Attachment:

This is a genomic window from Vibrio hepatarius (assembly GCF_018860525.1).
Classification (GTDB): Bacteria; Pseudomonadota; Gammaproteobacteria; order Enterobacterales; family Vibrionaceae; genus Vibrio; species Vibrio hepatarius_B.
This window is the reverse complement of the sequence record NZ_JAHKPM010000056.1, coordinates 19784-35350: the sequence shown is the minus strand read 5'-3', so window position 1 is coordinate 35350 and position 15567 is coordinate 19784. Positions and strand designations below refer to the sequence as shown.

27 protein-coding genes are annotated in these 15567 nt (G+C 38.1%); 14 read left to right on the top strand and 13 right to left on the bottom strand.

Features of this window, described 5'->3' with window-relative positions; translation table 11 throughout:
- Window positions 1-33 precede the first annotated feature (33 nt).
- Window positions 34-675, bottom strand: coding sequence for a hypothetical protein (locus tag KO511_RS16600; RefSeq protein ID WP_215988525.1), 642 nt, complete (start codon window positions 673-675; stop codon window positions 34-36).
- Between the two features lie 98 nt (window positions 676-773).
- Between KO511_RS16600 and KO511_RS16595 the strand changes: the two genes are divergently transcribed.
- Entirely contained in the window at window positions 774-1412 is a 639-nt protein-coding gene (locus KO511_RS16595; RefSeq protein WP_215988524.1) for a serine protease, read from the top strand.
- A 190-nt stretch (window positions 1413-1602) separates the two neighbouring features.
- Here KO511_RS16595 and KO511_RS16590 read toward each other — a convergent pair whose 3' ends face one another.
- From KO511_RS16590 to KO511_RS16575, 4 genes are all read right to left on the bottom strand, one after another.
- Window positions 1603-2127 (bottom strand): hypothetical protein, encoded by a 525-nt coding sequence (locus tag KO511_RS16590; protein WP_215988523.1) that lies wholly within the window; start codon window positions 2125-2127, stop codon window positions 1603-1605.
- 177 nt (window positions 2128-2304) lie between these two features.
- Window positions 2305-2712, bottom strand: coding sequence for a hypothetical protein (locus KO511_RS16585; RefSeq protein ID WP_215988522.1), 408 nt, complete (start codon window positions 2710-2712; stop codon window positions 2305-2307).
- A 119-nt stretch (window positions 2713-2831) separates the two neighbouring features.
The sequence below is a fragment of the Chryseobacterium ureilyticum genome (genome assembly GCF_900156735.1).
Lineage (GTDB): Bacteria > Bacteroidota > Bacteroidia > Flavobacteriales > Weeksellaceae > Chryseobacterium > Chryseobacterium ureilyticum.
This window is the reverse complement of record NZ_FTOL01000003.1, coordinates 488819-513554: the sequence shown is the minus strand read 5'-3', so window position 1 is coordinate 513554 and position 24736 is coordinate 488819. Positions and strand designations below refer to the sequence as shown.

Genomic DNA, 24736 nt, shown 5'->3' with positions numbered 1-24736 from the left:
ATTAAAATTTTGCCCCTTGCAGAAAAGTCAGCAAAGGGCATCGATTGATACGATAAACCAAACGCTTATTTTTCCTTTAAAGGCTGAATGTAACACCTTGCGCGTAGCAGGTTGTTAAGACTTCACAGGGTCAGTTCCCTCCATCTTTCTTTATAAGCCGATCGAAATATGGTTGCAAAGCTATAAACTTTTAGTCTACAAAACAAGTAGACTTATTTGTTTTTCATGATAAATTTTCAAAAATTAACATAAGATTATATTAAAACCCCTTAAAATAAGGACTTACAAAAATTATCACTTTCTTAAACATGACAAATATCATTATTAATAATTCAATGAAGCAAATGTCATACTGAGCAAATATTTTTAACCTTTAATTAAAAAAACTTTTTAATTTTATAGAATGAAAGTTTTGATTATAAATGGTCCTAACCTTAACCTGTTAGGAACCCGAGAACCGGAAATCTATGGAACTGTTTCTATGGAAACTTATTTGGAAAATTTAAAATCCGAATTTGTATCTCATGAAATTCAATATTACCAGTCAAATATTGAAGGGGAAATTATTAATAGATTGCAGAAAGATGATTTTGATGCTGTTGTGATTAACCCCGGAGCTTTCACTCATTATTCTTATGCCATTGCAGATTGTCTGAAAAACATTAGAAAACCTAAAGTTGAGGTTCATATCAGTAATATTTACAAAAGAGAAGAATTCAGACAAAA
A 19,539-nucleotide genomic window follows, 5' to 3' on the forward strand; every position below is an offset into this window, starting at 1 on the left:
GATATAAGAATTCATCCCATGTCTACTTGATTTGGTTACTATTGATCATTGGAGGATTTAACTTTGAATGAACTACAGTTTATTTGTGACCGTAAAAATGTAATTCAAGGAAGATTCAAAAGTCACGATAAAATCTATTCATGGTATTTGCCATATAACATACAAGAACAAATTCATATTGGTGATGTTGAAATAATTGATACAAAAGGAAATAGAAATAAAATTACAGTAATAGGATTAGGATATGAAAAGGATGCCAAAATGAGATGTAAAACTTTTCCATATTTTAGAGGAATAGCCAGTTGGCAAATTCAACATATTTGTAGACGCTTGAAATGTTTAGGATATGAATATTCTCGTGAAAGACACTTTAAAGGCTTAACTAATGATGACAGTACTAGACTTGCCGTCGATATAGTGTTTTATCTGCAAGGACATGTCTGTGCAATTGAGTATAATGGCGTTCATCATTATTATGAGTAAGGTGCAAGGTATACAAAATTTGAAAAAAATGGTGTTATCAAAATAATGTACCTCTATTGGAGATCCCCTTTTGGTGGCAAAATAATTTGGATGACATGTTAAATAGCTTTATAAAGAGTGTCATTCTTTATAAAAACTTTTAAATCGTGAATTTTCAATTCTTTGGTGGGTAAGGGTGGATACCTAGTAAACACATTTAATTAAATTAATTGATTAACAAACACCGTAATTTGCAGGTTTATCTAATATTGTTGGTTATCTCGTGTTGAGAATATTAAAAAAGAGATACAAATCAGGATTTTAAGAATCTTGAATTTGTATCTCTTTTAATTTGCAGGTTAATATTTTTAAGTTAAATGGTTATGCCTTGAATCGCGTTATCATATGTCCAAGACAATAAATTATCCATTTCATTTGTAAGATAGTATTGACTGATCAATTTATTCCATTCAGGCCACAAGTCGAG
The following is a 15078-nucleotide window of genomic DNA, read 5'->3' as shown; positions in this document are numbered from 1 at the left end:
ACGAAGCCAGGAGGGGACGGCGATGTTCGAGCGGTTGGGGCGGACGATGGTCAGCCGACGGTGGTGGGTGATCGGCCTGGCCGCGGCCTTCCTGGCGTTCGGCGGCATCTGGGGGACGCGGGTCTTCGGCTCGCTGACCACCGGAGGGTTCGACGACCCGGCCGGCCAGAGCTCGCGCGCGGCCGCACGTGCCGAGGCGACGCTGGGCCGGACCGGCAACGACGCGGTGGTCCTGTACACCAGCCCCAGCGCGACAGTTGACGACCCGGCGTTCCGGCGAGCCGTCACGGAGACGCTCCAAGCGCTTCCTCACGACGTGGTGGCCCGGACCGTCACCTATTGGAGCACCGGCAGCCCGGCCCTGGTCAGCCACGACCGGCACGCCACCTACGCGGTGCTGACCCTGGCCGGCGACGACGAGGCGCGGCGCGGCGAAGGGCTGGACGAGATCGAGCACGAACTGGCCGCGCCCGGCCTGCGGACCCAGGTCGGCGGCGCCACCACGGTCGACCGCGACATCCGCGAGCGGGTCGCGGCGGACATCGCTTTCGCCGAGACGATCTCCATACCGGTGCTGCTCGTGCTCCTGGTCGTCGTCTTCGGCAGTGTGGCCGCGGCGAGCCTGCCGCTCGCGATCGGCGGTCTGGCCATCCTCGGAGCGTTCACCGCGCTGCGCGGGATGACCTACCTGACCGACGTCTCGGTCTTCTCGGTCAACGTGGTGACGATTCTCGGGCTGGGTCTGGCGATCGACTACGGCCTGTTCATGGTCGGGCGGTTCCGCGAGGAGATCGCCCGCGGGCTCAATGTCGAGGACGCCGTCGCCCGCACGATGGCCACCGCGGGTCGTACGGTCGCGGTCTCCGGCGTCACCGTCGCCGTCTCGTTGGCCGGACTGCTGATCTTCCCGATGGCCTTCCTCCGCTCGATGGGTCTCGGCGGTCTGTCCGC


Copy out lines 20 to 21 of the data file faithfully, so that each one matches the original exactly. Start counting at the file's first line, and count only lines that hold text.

This window is the reverse complement of record NZ_FTOL01000003.1, coordinates 488819-513554: the sequence shown is the minus strand read 5'-3', so window position 1 is coordinate 513554 and position 24736 is coordinate 488819. Positions and strand designations below refer to the sequence as shown.

Genomic DNA, 24736 nt, shown 5'->3' with positions numbered 1-24736 from the left: